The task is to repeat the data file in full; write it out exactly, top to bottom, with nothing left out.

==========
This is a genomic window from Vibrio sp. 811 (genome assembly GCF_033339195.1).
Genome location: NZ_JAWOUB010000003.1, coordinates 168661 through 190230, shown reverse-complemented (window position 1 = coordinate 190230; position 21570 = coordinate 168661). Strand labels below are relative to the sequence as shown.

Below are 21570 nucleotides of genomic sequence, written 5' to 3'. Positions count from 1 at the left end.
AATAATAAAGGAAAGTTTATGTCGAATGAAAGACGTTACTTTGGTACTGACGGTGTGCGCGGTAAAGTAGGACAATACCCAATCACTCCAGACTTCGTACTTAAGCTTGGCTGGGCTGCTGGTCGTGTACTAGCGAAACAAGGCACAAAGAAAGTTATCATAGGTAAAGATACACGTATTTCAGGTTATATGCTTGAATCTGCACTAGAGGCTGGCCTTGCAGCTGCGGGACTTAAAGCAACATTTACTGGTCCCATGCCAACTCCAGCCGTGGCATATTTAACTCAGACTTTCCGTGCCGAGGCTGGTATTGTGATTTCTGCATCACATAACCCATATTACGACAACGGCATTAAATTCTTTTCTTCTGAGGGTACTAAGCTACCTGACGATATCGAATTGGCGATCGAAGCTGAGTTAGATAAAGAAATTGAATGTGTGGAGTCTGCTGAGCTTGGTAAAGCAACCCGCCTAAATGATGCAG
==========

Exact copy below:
This is a genomic window from Vibrio sp. 811 (genome assembly GCF_033339195.1).
Genome location: NZ_JAWOUB010000003.1, coordinates 168661 through 190230, shown reverse-complemented (window position 1 = coordinate 190230; position 21570 = coordinate 168661). Strand labels below are relative to the sequence as shown.

Below are 21570 nucleotides of genomic sequence, written 5' to 3'. Positions count from 1 at the left end.
AATAATAAAGGAAAGTTTATGTCGAATGAAAGACGTTACTTTGGTACTGACGGTGTGCGCGGTAAAGTAGGACAATACCCAATCACTCCAGACTTCGTACTTAAGCTTGGCTGGGCTGCTGGTCGTGTACTAGCGAAACAAGGCACAAAGAAAGTTATCATAGGTAAAGATACACGTATTTCAGGTTATATGCTTGAATCTGCACTAGAGGCTGGCCTTGCAGCTGCGGGACTTAAAGCAACATTTACTGGTCCCATGCCAACTCCAGCCGTGGCATATTTAACTCAGACTTTCCGTGCCGAGGCTGGTATTGTGATTTCTGCATCACATAACCCATATTACGACAACGGCATTAAATTCTTTTCTTCTGAGGGTACTAAGCTACCTGACGATATCGAATTGGCGATCGAAGCTGAGTTAGATAAAGAAATTGAATGTGTGGAGTCTGCTGAGCTTGGTAAAGCAACCCGCCTAAATGATGCAG